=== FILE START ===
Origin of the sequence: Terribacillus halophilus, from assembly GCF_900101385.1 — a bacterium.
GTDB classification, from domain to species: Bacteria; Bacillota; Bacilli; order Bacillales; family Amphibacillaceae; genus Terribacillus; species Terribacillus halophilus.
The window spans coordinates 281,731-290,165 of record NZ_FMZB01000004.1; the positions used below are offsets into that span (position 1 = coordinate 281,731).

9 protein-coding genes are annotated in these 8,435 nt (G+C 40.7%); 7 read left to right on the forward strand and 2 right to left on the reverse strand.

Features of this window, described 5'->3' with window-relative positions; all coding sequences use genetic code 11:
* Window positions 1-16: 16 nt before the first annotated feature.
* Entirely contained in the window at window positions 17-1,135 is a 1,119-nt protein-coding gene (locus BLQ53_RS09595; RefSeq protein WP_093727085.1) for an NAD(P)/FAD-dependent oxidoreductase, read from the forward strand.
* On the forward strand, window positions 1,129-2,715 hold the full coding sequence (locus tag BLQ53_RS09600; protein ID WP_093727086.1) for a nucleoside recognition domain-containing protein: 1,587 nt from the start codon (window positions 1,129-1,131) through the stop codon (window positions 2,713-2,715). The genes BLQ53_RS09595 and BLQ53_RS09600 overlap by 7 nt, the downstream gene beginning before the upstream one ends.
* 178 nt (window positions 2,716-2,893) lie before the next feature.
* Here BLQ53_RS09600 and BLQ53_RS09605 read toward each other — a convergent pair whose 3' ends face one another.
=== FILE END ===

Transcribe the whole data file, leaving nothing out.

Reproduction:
Origin of the sequence: Terribacillus halophilus, from assembly GCF_900101385.1 — a bacterium.
GTDB classification, from domain to species: Bacteria; Bacillota; Bacilli; order Bacillales; family Amphibacillaceae; genus Terribacillus; species Terribacillus halophilus.
The window spans coordinates 281,731-290,165 of record NZ_FMZB01000004.1; the positions used below are offsets into that span (position 1 = coordinate 281,731).

9 protein-coding genes are annotated in these 8,435 nt (G+C 40.7%); 7 read left to right on the forward strand and 2 right to left on the reverse strand.

Features of this window, described 5'->3' with window-relative positions; all coding sequences use genetic code 11:
* Window positions 1-16: 16 nt before the first annotated feature.
* Entirely contained in the window at window positions 17-1,135 is a 1,119-nt protein-coding gene (locus BLQ53_RS09595; RefSeq protein WP_093727085.1) for an NAD(P)/FAD-dependent oxidoreductase, read from the forward strand.
* On the forward strand, window positions 1,129-2,715 hold the full coding sequence (locus tag BLQ53_RS09600; protein ID WP_093727086.1) for a nucleoside recognition domain-containing protein: 1,587 nt from the start codon (window positions 1,129-1,131) through the stop codon (window positions 2,713-2,715). The genes BLQ53_RS09595 and BLQ53_RS09600 overlap by 7 nt, the downstream gene beginning before the upstream one ends.
* 178 nt (window positions 2,716-2,893) lie before the next feature.
* Here BLQ53_RS09600 and BLQ53_RS09605 read toward each other — a convergent pair whose 3' ends face one another.